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NFB digital pioneer Rob McLaughlin returns to Vancouver’s Digital Studio. Responsible for many of the NFB’s biggest interactive hits, McLaughlin takes over for Loc Dao as studio head.


April 29, 2016 – Vancouver – National Film Board of Canada (NFB)

Rob McLaughlin, responsible for many of the National Film Board of Canada’s pioneering interactive documentary projects, is back at the NFB as Executive Producer of the Digital Studio in Vancouver, in a move that will help bolster NFB English-language interactive production across Canada.

From 2008-2011, Rob was responsible for the production of such acclaimed interactive works as the Webby Award-winners Waterlife (2009), Welcome to Pine Point (2011), Bear 71 (2012) and God’s Lake Narrows (2011)―projects that helped to establish Canada’s public producer as a world leader in interactive media.

McLaughlin returns to the NFB after five-year stint as a Regional Vice President of Editorial for Postmedia’s newspapers in Western Canada, where he was responsible for leading journalists through a time of radical transformation in the newspaper industry.

Rob will be working with Chief Digital Officer Loc Dao, with whom he co-founded the Vancouver studio. He’ll also be working with Hugues Sweeney, who leads the NFB’s Interactive Studio in Montreal, and with whom he worked from 2008 to 2011 to craft the NFB’s first digital strategy, which has resulted in 17 Webby Awards to date―including 6 this week.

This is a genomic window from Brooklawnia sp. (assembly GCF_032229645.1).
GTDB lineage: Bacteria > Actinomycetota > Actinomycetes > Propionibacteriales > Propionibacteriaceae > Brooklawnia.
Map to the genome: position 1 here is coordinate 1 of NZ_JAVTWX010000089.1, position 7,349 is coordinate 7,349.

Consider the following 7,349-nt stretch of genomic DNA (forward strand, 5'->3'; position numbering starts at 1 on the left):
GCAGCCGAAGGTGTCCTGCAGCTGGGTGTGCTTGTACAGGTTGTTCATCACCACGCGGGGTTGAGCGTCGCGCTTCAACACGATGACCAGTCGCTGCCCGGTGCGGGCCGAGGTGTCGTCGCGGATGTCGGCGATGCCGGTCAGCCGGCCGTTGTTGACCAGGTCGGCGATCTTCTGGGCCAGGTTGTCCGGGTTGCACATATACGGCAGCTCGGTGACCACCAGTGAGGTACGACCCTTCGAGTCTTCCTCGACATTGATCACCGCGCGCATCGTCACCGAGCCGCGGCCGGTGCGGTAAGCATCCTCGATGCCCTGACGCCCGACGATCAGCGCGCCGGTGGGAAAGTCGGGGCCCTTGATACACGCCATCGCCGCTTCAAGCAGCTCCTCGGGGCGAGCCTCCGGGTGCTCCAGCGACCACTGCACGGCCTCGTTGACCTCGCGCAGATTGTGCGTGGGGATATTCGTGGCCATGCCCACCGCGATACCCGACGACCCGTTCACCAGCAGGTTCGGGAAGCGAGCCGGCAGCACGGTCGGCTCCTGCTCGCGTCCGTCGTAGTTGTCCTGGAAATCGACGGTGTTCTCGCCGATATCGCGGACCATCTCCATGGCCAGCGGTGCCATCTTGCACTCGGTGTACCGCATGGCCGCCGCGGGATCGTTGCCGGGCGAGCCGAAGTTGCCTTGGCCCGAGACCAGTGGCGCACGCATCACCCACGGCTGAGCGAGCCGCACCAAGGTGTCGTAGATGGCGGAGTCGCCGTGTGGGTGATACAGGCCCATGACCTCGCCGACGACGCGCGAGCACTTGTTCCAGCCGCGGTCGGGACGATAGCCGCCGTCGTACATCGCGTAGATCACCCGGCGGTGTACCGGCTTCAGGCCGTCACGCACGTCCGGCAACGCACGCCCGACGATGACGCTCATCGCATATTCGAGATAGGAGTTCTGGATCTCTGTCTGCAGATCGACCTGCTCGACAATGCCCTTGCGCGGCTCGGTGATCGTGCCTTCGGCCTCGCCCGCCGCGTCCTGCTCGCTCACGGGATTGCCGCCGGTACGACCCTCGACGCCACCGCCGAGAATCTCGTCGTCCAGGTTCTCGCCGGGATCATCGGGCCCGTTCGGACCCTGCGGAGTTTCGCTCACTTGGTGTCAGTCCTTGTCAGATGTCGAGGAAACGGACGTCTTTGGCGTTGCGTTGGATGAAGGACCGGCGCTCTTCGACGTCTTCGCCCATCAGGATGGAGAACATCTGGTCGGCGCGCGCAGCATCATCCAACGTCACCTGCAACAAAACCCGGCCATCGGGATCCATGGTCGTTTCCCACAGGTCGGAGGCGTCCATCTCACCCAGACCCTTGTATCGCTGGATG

Rob starts at the NFB on May 16 and brings strategic vision and tremendous experience in creation to the leadership team, as the NFB continues its digital transformation.


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  • About the NFB

    Founded in 1939, the National Film Board of Canada (NFB) is a one-of-a-kind producer, co-producer and distributor of distinctive, engaging, relevant and innovative documentary and animated films. As a talent incubator, it is one of the world’s leading creative centres. The NFB has enabled Canadians to tell and hear each other’s stories for over eight decades, and its films are a reliable and accessible educational resource. The NFB is also recognized around the world for its expertise in preservation and conservation, and for its rich and vibrant collection of works, which form a pillar of Canada’s cultural heritage. To date, the NFB has produced more than 14,000 works, 6,500 of which can be streamed free of charge at nfb.ca. The NFB and its productions and co-productions have earned over 7,000 awards, including 11 Oscars and an Honorary Academy Award for overall excellence in cinema.